Rohtasgarh Fort is one of the ancient forts of India which is considered to be one of the largest and strongest hill forts in the country.
It is located in a small town of Rohtas in Bihar, and it is situated on the top of the Kaimur Hills, on the banks of the river Sone. The Kaimur Hills are 1500 meters high, and visitors often have difficulties when they try to reach the top. There are 2000 limestone steps, and at their end, one reaches the boundary wall of the fort. From here, there is another mile that people have to walk to reach the ruins of Rohtasgarh.
The fort got its name from the mythological character Rohitashwa, the son of King Harischandra who stayed here for several years because his life was in danger. The history of Rohtasgarh is very long, and there is no record of the exact date of the building. The earliest monuments date back to the 7th century AD during the reign of King Sashanka. Another fact is an inscription from 1223 CE suggesting that the fort was owned by Shri Pratapa.
However, through the centuries, the fort served as a safe shelter for treasures and families of Sher Shan Suri, Shah Jahan, Mir Qasim and others. In 1539, the fort became the most prominent place after it was captured by Sher Shah Suri from a Hindu King. During his reign, the fort was guarded by ten 000-armed men, and a Jama Masjid was built, lying to the west of the fort by one of Sher Shah’s soldiers, Haibat Khan.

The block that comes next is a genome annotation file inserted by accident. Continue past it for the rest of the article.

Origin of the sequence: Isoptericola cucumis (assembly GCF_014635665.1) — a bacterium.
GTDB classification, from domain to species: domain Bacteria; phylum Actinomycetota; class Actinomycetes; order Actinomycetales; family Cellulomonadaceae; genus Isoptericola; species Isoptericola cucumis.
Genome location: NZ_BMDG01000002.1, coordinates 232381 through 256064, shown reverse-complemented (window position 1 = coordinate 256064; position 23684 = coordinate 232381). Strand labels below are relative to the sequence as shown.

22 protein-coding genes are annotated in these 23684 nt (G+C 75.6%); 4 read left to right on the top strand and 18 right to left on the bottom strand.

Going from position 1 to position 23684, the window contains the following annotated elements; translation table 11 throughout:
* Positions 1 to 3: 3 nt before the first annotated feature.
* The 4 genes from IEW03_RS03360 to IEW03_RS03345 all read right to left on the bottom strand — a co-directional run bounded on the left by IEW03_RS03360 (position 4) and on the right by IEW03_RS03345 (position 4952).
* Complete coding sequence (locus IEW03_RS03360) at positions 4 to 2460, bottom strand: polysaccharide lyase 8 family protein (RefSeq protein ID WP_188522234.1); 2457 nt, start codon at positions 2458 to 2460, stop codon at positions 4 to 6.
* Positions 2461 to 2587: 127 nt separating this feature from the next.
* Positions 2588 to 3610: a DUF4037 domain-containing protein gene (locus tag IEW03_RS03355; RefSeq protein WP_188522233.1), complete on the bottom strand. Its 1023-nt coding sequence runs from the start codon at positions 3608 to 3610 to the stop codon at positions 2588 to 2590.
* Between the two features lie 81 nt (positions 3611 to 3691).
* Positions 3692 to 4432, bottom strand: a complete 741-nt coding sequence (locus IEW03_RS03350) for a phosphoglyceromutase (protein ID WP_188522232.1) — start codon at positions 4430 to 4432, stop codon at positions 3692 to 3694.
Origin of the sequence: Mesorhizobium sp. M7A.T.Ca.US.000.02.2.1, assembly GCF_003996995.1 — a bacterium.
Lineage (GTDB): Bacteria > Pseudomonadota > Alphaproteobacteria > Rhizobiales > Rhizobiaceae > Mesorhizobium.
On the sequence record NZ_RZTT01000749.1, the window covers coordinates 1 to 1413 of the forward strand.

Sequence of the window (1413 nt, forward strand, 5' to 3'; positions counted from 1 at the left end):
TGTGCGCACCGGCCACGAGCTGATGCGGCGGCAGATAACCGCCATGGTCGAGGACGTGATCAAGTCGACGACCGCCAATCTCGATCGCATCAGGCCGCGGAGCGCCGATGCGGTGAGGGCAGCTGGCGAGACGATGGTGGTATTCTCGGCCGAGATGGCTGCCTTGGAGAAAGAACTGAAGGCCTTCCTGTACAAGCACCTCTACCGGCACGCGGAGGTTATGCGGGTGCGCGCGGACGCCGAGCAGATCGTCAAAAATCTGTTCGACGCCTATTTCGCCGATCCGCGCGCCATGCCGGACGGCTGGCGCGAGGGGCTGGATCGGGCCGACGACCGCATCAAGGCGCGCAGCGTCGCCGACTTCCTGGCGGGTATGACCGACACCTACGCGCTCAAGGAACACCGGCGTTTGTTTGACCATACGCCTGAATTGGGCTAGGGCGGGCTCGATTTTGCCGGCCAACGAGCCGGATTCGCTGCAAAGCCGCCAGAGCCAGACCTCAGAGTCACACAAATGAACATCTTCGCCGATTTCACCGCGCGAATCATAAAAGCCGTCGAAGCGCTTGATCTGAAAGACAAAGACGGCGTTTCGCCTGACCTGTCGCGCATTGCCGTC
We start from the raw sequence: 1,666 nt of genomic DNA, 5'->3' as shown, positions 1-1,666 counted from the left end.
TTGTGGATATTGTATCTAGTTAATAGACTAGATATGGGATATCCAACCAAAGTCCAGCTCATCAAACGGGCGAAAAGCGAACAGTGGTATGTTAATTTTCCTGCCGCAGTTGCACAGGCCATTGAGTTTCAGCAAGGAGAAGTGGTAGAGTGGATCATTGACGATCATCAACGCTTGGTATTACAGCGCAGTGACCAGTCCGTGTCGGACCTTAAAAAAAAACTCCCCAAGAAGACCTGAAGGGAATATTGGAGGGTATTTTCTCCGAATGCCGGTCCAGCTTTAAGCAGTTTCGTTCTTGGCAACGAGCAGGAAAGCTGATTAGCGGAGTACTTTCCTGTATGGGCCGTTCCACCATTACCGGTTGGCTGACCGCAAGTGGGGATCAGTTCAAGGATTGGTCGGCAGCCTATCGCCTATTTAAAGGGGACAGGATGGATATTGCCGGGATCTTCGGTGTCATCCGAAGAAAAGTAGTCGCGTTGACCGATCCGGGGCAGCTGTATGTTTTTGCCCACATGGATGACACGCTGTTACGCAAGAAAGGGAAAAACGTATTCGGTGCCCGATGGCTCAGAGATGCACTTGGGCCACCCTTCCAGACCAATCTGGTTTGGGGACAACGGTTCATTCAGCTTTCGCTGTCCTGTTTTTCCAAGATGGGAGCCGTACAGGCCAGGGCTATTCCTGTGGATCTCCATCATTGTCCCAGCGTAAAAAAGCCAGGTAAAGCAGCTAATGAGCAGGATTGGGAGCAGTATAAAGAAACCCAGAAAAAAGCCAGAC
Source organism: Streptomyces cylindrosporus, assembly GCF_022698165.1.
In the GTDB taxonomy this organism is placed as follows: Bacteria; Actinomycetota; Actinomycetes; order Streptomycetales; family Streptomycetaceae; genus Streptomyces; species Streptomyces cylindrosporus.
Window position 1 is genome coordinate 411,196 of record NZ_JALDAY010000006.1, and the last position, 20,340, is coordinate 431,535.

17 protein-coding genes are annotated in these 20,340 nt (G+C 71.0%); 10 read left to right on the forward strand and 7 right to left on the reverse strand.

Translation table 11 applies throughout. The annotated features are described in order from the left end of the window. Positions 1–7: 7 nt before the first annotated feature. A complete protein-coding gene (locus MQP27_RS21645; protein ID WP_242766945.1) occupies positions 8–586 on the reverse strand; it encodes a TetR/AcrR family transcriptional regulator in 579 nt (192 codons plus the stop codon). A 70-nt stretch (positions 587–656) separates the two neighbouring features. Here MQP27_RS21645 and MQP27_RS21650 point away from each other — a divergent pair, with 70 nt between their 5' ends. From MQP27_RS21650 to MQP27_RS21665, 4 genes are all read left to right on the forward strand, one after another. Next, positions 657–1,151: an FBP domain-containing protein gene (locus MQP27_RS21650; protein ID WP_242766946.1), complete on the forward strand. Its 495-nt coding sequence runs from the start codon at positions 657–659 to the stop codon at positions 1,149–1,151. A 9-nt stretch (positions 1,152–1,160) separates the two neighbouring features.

In 1539 AD, the Akbar’s Hindu General, Raja Man Singh, built a palace for himself in the complex. He also made a beautiful garden in Persian style, cleared up the ponds and renovated the fort. After his death, the fort was under the jurisdiction of the office of the emperor’s wazir, and from there all the governors were appointed. During the reign of Shah Jahan, his son, Prince Khurram took refuge at Rohtas because he was mad at his father.
The keys of the fort were handed to him, and during his life, he often came to the fort for safety. In the 17th century, the fort was used as a detention camp by Aurangzeb. In the Battle of Udhwa Nala, Mir Qasim who was the Nawab of Bihar and Bengal lost the war to the British and escaped in Rohtas in 1763 AD. During the next century, the fort was at peace which broke in 1857 at the time of the First War of Independence when the Indians were over cammed by the British.
The most visited places in the complex are the Hathiya Pol and Elephant Gate, the Aina Mahal, Jama Masjid and Habsh Khan’s mausoleum, the Ganesh Temple, The Hanging House, and the Rohtasan and Devi temples.
The fort is located in the Naxalite area and is not very safe for tourists, so there are restrictions which limit the entrance. The complex can be visited only in a day time and in large groups.